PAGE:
The Anti-Poverty Society

Henry George

[The introductory statement by Henry George at the
opening meeting of the Anti-Poverty Society, 2 May 1887]

Believing that the time has come for an active warfare against the conditions that, in spite of the advance in the powers of production, condemn so many to degrading poverty, and foster vice, crime, and greed, the undersigned associate themselves together in an organization to be known as the Anti-Poverty Society. The object of the society is to spread, "by such peaceable and lawful means as may be found most desirable and efficient, a knowledge of the truth that God has made ample provision for the needs of all men during their residence upon earth, and that poverty is the result of human laws that allow individuals to claim as private property that which the Creator has Provided for the use of all.

In starting this society to combat the social crime of poverty we do not propose to found a church. There are churches enough already in this community. And if churches could abolish poverty and all the sin and crime that flow from it, there would be no poverty or crime here, Yet this society is a religious society in one sense, rather out of the ordinary. In it there will be no question of faith or creed. There will be room in it for all faiths and creeds.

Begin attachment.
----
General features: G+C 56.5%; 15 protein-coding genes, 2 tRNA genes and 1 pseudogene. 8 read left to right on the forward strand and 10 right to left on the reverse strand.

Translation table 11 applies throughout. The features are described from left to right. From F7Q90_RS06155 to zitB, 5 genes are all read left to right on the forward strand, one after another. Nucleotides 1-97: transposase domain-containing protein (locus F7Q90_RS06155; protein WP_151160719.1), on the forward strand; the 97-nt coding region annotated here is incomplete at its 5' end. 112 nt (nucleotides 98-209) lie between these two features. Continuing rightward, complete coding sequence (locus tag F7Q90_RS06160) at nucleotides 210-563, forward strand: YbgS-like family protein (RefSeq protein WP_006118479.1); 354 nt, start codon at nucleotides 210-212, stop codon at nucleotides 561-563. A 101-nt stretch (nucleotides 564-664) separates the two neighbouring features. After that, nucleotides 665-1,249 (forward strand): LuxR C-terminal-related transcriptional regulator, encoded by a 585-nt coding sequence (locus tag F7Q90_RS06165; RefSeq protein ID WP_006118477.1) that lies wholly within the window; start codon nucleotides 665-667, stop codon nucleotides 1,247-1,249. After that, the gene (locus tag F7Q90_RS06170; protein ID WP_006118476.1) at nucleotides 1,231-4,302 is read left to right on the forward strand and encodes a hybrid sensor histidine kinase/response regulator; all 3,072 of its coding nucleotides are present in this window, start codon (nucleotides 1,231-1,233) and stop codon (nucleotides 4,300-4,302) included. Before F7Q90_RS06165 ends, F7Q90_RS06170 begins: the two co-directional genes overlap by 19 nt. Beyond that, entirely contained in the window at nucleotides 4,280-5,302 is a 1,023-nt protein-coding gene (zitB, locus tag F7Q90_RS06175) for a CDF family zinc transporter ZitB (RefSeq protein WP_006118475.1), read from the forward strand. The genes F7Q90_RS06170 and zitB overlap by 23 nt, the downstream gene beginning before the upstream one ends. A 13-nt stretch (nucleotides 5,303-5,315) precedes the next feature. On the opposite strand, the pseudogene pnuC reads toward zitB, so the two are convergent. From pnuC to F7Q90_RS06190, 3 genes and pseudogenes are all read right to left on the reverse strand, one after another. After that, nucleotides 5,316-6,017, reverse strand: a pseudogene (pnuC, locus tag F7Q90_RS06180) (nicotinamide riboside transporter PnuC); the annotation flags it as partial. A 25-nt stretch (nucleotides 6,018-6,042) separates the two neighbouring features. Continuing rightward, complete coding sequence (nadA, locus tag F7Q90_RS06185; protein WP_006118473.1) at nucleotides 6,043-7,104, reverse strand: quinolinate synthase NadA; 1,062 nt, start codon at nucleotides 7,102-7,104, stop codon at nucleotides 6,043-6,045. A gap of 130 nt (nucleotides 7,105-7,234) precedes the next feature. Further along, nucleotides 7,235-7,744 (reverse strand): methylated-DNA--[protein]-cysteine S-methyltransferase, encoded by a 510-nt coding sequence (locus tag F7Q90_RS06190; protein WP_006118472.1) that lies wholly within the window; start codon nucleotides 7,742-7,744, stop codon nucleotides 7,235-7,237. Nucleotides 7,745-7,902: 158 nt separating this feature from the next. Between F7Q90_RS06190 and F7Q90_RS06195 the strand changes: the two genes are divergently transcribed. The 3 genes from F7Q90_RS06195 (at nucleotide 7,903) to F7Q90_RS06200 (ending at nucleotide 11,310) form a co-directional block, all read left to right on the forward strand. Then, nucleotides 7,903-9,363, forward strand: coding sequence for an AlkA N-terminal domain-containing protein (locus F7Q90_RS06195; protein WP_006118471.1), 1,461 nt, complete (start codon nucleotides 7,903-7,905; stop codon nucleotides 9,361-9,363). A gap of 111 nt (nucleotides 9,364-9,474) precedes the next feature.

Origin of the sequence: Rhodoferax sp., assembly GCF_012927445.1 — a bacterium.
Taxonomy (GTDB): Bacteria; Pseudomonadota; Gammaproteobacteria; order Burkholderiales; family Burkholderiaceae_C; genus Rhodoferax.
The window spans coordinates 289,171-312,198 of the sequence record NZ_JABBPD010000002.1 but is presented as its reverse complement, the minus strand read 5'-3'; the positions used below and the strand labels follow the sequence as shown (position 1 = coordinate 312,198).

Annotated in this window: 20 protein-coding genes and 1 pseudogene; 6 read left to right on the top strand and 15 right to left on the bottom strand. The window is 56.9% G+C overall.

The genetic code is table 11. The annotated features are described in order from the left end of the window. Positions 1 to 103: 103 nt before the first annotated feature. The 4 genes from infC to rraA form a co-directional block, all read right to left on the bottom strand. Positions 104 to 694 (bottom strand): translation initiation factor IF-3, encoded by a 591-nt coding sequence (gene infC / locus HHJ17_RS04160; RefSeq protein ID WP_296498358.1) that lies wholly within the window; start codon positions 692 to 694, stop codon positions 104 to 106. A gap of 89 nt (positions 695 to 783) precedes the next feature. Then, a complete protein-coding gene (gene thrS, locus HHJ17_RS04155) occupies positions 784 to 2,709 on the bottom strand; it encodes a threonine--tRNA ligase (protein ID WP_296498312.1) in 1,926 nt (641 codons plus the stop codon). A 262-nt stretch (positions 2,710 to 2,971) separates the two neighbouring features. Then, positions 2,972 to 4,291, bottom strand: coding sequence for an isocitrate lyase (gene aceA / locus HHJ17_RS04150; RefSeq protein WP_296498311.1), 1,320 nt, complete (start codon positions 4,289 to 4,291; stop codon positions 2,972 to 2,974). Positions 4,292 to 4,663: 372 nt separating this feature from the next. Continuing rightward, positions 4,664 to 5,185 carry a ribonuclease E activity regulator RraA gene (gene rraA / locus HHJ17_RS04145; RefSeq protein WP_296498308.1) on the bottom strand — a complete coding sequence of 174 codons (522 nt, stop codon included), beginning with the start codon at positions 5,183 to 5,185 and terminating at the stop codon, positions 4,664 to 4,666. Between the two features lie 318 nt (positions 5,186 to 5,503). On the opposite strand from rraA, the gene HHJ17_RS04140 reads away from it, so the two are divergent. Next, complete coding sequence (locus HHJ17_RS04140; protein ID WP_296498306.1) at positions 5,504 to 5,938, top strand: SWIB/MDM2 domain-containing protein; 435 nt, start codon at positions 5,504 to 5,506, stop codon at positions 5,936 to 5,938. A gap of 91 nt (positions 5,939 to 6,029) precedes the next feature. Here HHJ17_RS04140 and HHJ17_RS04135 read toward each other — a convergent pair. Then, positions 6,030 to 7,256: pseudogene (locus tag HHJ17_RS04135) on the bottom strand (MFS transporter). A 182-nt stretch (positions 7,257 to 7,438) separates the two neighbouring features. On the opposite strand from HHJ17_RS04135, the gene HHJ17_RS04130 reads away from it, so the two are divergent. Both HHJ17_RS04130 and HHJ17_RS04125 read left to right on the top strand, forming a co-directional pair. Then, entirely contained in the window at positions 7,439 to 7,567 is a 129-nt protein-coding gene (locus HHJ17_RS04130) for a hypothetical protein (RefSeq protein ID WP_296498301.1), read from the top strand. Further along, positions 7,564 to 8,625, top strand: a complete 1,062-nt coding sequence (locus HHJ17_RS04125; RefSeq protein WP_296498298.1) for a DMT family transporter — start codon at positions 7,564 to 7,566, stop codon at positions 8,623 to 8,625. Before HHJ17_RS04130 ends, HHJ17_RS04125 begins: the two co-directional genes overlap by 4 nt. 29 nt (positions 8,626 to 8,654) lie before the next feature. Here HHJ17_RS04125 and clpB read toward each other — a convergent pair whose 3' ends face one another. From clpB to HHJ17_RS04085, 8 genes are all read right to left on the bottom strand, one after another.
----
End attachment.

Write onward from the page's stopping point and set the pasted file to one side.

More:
We don't intend to pray to God, or to praise God, but we do intend to do God's work. We band ourselves together to do the work of God, to rouse in men and women the essentially religious sentiment in men and women which looks to the helping of suffering. We want to do what churches and creeds cannot do -- abolish poverty altogether, to secure to each son of God as he comes into the world a full share of God's natural bounties, an equal right in all the advantages and fruits of civilization and progress, a fair chance to develop all his powers.

The poverty that festers in the heart of a great, rich city like this, comes not from the niggardliness of the Creator, but from the injustice of man, and it would be a sin in us and a shame if we did not try to strike at it in the very roots.